Sramana Mitra: There’s no venture capital involved in the first round?
Ed Walsh: No, it was a spin-out. It was management and some existing board members.
Sramana Mitra: So you’re in the process of raising your first institutional round right now?
Ed Walsh: Correct.
Sramana Mitra: Let’s go back to the product and the area in general. Let me ask a dumb question here. What are we trying to do with this copy data? Are we trying to keep track of how many copies there are? What is the goal of the copy data field?
Ed Walsh: It’s two-fold. One is, what do I have and how do I control it so that it could result in cost savings. Am I being wasteful? The other one is, how do I leverage that copy data. In a typical environment, when you have a database environment, you have a local disk storage. You make a local copy for resiliency in case something happens. Then, you make a remote copy for resiliency. You use snap-shotting to have application-consistent copies. Literally, you have first copy, which you’re using. Second copy is local. Third copy is remote. What do you do with the second and third copy? Nothing. You have it for a good reason but you don’t leverage it because you don’t have the tools to see it, automate, and orchestrate it.
Second is, how do I leverage them or apply analytics. Everyone wants to know what their production environment looks like an hour ago and leverage that for operational analytics to be added into Big Data. Right now, you’re doing ETL process. You’re doing basically extractions of databases, files, or logs. What we do now is we can take a snapshot. We can give you access to any system across the enterprise and leverage that for business analytics with no additional cost. You already have the data. You’re just not leveraging it.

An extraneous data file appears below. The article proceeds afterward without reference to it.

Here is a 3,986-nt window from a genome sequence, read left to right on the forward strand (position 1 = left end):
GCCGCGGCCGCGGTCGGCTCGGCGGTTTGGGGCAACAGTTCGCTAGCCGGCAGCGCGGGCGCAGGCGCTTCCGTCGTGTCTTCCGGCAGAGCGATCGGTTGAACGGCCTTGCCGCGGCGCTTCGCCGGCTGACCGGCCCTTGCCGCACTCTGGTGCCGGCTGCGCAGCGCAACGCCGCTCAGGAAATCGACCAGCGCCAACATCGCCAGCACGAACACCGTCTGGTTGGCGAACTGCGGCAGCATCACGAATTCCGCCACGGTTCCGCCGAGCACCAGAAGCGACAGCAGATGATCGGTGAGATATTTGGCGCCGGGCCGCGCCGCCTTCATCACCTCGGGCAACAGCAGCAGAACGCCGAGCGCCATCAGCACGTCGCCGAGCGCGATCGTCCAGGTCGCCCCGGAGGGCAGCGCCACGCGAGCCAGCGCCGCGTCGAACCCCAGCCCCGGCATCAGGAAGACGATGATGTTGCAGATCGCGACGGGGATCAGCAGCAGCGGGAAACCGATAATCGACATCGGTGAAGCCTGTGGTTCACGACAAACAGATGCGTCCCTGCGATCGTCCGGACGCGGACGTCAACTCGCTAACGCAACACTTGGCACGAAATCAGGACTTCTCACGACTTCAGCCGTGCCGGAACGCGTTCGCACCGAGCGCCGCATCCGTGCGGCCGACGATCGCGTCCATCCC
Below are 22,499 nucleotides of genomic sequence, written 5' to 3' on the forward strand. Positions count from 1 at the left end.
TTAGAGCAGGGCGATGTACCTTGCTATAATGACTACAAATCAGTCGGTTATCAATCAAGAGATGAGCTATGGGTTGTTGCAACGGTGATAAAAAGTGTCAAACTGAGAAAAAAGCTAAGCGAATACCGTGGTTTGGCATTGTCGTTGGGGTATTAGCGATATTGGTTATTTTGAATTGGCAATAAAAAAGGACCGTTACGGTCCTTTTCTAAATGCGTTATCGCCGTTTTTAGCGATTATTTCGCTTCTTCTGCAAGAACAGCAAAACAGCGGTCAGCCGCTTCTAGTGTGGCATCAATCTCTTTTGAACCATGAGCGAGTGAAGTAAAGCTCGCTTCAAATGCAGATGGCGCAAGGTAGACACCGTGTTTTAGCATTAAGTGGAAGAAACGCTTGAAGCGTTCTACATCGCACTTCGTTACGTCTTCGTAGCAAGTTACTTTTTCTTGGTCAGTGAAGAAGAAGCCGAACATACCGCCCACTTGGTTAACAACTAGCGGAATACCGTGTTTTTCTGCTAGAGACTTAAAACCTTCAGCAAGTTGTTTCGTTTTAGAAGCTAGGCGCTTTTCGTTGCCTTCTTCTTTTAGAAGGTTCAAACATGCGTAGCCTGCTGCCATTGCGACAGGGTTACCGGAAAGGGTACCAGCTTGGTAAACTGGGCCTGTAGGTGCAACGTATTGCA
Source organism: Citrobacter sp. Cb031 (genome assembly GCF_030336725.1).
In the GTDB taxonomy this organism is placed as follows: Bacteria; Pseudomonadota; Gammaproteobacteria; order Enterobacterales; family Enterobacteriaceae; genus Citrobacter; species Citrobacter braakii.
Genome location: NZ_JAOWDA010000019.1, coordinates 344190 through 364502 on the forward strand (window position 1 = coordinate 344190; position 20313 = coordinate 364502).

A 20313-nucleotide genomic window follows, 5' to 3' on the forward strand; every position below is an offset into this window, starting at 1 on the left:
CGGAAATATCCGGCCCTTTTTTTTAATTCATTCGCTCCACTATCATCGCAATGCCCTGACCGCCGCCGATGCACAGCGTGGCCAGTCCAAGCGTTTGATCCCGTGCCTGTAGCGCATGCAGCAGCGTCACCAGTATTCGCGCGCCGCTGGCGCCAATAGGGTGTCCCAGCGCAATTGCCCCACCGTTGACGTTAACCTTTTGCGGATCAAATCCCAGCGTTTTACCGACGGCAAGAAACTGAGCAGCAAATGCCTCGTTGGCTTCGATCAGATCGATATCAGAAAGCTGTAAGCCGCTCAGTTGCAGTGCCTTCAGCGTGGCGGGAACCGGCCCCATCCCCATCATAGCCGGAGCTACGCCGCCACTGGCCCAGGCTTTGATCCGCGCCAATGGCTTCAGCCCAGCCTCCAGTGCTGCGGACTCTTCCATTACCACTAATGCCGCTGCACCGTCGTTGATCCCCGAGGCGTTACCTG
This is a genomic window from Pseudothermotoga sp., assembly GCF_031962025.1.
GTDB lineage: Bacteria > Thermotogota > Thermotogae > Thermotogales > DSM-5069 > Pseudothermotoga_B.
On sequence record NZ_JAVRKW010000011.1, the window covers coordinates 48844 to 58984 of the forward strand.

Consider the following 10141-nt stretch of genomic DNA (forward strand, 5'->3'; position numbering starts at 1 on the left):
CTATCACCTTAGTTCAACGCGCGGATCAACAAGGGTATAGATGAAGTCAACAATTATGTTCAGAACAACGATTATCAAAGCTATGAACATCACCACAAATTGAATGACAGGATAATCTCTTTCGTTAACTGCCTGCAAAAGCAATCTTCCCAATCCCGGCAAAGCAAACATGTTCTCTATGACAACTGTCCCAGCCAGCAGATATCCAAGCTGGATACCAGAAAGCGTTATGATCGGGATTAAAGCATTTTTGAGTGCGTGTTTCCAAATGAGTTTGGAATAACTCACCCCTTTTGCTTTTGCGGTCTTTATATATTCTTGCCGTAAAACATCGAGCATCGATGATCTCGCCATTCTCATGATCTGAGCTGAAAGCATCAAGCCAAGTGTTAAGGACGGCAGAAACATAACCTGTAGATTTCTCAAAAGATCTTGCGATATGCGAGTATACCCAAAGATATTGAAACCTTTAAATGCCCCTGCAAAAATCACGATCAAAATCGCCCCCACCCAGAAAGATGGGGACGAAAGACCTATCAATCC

Sramana Mitra: Some application that’s trying to run analytics application on top of the master data or the full data is looking to tap into either the main database or find another copy to be able to work with it. You’re saying that copies already exist. You just need to identify where those copies are and be able to pair them up with the applications that are trying to access them and make a much better use of the data footprint that exists within the organization.
Ed Walsh: Exactly. I give you better data access, but I do it without additional cost. I also avoid a big problem with data, which is what is the true copy of the data. When you start replicating data form different databases, you put it in the repository. It doesn’t necessarily reflect what the current environment looks like. This allows you to literally copy your production environment as of an hour ago. Now, you can get it directly from the true data source. You actually save money because you’re not going to a separate environment that you’re trying to populate. That is the power of what the enterprises already have.
The industry has spent a lot of time and money showing people how to copy their data over and over, but not how to access it. The next big leap will be, “I’ll show you what you have and I’ll show you how to leverage them.” Here’s another use case. Am I underprotected? How do I leverage it? Analytics is an easy one. You don’t have to negotiate for what you’re getting from the production Oracle environment. In fact, once they go to production, within an hour, you can see exactly full fidelity and you can do a bunch of what-ifs compared to waiting to negotiate the extraction process later. That’s one of the big use cases for copy data leverage.